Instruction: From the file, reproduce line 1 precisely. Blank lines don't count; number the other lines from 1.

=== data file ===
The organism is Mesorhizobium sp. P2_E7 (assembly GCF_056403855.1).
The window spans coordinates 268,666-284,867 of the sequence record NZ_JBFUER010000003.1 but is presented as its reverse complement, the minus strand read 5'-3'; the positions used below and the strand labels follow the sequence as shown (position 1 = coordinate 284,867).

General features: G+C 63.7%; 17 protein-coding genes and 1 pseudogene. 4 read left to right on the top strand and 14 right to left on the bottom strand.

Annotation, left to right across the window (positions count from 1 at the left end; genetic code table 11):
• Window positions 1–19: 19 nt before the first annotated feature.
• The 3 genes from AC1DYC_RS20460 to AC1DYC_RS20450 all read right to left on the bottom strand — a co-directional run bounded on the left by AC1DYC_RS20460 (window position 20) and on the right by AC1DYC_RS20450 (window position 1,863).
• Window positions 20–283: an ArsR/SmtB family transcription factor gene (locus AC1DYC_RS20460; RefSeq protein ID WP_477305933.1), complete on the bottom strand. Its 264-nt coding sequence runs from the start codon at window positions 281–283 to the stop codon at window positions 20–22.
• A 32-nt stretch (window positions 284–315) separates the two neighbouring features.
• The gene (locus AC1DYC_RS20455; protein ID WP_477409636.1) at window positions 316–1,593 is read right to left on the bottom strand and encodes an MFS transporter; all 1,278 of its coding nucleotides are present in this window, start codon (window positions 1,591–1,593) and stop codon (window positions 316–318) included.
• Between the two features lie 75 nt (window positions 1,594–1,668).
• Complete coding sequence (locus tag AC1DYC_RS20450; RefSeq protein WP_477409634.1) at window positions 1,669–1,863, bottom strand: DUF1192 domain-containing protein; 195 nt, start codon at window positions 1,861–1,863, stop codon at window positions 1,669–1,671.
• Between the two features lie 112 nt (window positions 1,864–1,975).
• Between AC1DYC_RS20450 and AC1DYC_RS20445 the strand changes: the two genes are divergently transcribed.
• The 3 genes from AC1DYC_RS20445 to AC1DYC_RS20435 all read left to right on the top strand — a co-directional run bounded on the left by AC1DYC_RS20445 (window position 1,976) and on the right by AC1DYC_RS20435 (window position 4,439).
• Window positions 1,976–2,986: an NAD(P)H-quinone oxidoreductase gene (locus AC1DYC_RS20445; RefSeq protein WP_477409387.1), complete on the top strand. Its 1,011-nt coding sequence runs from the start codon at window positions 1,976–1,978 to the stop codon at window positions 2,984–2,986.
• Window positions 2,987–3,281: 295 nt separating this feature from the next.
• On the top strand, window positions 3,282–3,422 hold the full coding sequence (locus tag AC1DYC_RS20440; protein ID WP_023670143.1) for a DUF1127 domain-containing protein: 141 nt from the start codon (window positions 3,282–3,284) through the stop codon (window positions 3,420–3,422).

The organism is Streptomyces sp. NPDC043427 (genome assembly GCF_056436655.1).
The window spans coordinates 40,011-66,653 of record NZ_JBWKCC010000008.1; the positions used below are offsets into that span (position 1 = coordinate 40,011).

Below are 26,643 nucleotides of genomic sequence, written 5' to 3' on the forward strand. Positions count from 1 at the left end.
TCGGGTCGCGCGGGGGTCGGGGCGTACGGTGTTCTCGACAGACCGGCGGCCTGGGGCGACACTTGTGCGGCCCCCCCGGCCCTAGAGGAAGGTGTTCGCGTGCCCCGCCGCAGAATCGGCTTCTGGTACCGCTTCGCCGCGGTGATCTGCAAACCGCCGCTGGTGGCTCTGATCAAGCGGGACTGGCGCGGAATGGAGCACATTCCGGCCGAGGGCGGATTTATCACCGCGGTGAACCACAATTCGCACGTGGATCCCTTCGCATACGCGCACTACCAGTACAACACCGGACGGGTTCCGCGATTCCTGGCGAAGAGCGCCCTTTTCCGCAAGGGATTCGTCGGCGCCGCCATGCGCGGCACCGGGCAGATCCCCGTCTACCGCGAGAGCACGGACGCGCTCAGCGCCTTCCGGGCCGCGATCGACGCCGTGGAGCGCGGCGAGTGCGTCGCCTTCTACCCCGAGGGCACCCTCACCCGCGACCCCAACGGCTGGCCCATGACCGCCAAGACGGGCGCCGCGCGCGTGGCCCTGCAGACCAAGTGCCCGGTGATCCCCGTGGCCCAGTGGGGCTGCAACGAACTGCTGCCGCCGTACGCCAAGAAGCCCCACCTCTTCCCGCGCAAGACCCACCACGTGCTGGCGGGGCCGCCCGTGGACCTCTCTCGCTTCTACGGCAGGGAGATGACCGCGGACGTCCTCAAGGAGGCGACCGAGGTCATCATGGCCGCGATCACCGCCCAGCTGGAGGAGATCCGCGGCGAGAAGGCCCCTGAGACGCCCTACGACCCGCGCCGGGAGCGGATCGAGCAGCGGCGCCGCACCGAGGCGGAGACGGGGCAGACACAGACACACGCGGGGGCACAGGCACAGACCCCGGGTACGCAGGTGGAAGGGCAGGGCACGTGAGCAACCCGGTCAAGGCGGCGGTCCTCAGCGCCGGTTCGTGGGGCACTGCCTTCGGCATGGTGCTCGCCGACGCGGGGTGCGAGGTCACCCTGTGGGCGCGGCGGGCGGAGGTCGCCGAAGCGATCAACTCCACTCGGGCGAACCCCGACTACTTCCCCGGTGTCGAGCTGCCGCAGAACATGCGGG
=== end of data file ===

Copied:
The organism is Mesorhizobium sp. P2_E7 (assembly GCF_056403855.1).